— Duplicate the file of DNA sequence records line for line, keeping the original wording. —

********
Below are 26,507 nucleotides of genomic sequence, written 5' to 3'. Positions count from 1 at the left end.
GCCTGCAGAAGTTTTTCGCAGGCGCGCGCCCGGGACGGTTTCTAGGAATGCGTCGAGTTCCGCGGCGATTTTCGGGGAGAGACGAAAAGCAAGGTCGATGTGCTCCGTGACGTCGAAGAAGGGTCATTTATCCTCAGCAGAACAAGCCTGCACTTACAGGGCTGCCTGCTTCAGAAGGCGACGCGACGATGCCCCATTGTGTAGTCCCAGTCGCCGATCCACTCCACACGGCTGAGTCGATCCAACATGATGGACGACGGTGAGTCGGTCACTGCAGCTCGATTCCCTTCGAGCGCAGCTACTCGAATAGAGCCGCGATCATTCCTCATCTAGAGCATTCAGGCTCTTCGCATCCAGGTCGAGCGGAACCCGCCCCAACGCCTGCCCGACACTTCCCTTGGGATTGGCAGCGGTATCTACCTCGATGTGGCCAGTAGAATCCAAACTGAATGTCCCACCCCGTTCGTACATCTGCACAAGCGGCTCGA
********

Below are 26,507 nucleotides of genomic sequence, written 5' to 3'. Positions count from 1 at the left end.
GCCTGCAGAAGTTTTTCGCAGGCGCGCGCCCGGGACGGTTTCTAGGAATGCGTCGAGTTCCGCGGCGATTTTCGGGGAGAGACGAAAAGCAAGGTCGATGTGCTCCGTGACGTCGAAGAAGGGTCATTTATCCTCAGCAGAACAAGCCTGCACTTACAGGGCTGCCTGCTTCAGAAGGCGACGCGACGATGCCCCATTGTGTAGTCCCAGTCGCCGATCCACTCCACACGGCTGAGTCGATCCAACATGATGGACGACGGTGAGTCGGTCACTGCAGCTCGATTCCCTTCGAGCGCAGCTACTCGAATAGAGCCGCGATCATTCCTCATCTAGAGCATTCAGGCTCTTCGCATCCAGGTCGAGCGGAACCCGCCCCAACGCCTGCCCGACACTTCCCTTGGGATTGGCAGCGGTATCTACCTCGATGTGGCCAGTAGAATCCAAACTGAATGTCCCACCCCGTTCGTACATCTGCACAAGCGGCTCGA